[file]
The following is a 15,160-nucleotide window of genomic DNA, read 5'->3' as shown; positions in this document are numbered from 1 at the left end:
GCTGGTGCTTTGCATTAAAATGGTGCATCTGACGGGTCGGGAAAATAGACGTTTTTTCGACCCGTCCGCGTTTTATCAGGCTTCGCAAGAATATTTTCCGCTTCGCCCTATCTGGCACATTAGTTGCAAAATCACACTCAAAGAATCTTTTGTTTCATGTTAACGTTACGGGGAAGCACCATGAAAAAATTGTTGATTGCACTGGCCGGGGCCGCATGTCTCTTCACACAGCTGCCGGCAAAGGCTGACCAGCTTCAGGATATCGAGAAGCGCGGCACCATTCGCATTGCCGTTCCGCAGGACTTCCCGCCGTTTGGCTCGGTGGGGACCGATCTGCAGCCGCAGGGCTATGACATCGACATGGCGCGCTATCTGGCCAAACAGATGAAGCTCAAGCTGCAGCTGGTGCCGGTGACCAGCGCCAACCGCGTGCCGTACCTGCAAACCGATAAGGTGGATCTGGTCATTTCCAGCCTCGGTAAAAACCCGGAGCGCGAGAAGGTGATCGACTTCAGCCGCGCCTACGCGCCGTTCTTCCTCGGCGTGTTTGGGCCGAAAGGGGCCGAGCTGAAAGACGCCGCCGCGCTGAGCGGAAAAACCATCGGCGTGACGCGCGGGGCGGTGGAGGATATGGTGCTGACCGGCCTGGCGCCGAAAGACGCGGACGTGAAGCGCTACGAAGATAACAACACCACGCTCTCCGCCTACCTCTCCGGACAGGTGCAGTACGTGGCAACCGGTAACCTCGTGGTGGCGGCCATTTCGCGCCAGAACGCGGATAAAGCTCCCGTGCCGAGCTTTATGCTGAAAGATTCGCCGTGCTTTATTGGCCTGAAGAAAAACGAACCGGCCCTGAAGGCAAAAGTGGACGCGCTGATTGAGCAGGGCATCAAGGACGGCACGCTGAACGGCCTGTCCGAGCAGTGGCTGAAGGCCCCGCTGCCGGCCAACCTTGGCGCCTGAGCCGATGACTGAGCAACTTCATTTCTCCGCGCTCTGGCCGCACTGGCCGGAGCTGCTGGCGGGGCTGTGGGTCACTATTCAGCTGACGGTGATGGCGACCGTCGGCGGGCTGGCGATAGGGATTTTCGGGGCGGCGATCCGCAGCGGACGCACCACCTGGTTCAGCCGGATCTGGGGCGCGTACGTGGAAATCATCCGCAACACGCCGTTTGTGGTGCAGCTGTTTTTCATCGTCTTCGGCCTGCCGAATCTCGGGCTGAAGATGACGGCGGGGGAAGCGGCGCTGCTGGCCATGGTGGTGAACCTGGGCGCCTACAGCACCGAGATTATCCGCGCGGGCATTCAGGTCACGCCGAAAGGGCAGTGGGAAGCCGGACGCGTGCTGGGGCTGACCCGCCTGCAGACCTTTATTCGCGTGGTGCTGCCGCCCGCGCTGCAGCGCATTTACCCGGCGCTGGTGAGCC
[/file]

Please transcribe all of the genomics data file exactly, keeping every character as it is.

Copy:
The following is a 15,160-nucleotide window of genomic DNA, read 5'->3' as shown; positions in this document are numbered from 1 at the left end:
GCTGGTGCTTTGCATTAAAATGGTGCATCTGACGGGTCGGGAAAATAGACGTTTTTTCGACCCGTCCGCGTTTTATCAGGCTTCGCAAGAATATTTTCCGCTTCGCCCTATCTGGCACATTAGTTGCAAAATCACACTCAAAGAATCTTTTGTTTCATGTTAACGTTACGGGGAAGCACCATGAAAAAATTGTTGATTGCACTGGCCGGGGCCGCATGTCTCTTCACACAGCTGCCGGCAAAGGCTGACCAGCTTCAGGATATCGAGAAGCGCGGCACCATTCGCATTGCCGTTCCGCAGGACTTCCCGCCGTTTGGCTCGGTGGGGACCGATCTGCAGCCGCAGGGCTATGACATCGACATGGCGCGCTATCTGGCCAAACAGATGAAGCTCAAGCTGCAGCTGGTGCCGGTGACCAGCGCCAACCGCGTGCCGTACCTGCAAACCGATAAGGTGGATCTGGTCATTTCCAGCCTCGGTAAAAACCCGGAGCGCGAGAAGGTGATCGACTTCAGCCGCGCCTACGCGCCGTTCTTCCTCGGCGTGTTTGGGCCGAAAGGGGCCGAGCTGAAAGACGCCGCCGCGCTGAGCGGAAAAACCATCGGCGTGACGCGCGGGGCGGTGGAGGATATGGTGCTGACCGGCCTGGCGCCGAAAGACGCGGACGTGAAGCGCTACGAAGATAACAACACCACGCTCTCCGCCTACCTCTCCGGACAGGTGCAGTACGTGGCAACCGGTAACCTCGTGGTGGCGGCCATTTCGCGCCAGAACGCGGATAAAGCTCCCGTGCCGAGCTTTATGCTGAAAGATTCGCCGTGCTTTATTGGCCTGAAGAAAAACGAACCGGCCCTGAAGGCAAAAGTGGACGCGCTGATTGAGCAGGGCATCAAGGACGGCACGCTGAACGGCCTGTCCGAGCAGTGGCTGAAGGCCCCGCTGCCGGCCAACCTTGGCGCCTGAGCCGATGACTGAGCAACTTCATTTCTCCGCGCTCTGGCCGCACTGGCCGGAGCTGCTGGCGGGGCTGTGGGTCACTATTCAGCTGACGGTGATGGCGACCGTCGGCGGGCTGGCGATAGGGATTTTCGGGGCGGCGATCCGCAGCGGACGCACCACCTGGTTCAGCCGGATCTGGGGCGCGTACGTGGAAATCATCCGCAACACGCCGTTTGTGGTGCAGCTGTTTTTCATCGTCTTCGGCCTGCCGAATCTCGGGCTGAAGATGACGGCGGGGGAAGCGGCGCTGCTGGCCATGGTGGTGAACCTGGGCGCCTACAGCACCGAGATTATCCGCGCGGGCATTCAGGTCACGCCGAAAGGGCAGTGGGAAGCCGGACGCGTGCTGGGGCTGACCCGCCTGCAGACCTTTATTCGCGTGGTGCTGCCGCCCGCGCTGCAGCGCATTTACCCGGCGCTGGTGAGCC